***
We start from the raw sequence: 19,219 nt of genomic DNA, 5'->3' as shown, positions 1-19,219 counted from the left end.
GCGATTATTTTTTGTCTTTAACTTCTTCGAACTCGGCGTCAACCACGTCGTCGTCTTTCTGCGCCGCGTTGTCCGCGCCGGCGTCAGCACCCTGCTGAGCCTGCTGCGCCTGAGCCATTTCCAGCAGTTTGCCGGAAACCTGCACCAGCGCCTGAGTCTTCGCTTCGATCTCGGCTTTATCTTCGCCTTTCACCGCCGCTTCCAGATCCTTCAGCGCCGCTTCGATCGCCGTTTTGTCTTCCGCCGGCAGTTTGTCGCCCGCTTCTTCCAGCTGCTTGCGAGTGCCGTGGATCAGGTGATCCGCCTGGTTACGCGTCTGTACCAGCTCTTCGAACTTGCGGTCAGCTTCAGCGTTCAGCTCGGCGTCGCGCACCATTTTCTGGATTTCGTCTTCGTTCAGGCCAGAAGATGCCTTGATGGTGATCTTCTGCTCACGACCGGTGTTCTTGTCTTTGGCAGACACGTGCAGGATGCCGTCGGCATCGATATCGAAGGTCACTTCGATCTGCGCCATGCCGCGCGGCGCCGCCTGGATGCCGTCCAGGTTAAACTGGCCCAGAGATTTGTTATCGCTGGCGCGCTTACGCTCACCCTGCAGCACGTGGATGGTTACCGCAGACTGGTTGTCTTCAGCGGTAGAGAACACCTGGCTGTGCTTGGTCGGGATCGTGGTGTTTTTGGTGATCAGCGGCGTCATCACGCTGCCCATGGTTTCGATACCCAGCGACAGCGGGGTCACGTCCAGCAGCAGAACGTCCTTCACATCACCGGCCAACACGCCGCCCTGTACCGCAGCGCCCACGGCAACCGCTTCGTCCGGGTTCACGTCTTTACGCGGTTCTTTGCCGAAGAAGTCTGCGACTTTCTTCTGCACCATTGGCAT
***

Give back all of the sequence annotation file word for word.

We start from the raw sequence: 19,219 nt of genomic DNA, 5'->3' as shown, positions 1-19,219 counted from the left end.
GCGATTATTTTTTGTCTTTAACTTCTTCGAACTCGGCGTCAACCACGTCGTCGTCTTTCTGCGCCGCGTTGTCCGCGCCGGCGTCAGCACCCTGCTGAGCCTGCTGCGCCTGAGCCATTTCCAGCAGTTTGCCGGAAACCTGCACCAGCGCCTGAGTCTTCGCTTCGATCTCGGCTTTATCTTCGCCTTTCACCGCCGCTTCCAGATCCTTCAGCGCCGCTTCGATCGCCGTTTTGTCTTCCGCCGGCAGTTTGTCGCCCGCTTCTTCCAGCTGCTTGCGAGTGCCGTGGATCAGGTGATCCGCCTGGTTACGCGTCTGTACCAGCTCTTCGAACTTGCGGTCAGCTTCAGCGTTCAGCTCGGCGTCGCGCACCATTTTCTGGATTTCGTCTTCGTTCAGGCCAGAAGATGCCTTGATGGTGATCTTCTGCTCACGACCGGTGTTCTTGTCTTTGGCAGACACGTGCAGGATGCCGTCGGCATCGATATCGAAGGTCACTTCGATCTGCGCCATGCCGCGCGGCGCCGCCTGGATGCCGTCCAGGTTAAACTGGCCCAGAGATTTGTTATCGCTGGCGCGCTTACGCTCACCCTGCAGCACGTGGATGGTTACCGCAGACTGGTTGTCTTCAGCGGTAGAGAACACCTGGCTGTGCTTGGTCGGGATCGTGGTGTTTTTGGTGATCAGCGGCGTCATCACGCTGCCCATGGTTTCGATACCCAGCGACAGCGGGGTCACGTCCAGCAGCAGAACGTCCTTCACATCACCGGCCAACACGCCGCCCTGTACCGCAGCGCCCACGGCAACCGCTTCGTCCGGGTTCACGTCTTTACGCGGTTCTTTGCCGAAGAAGTCTGCGACTTTCTTCTGCACCATTGGCAT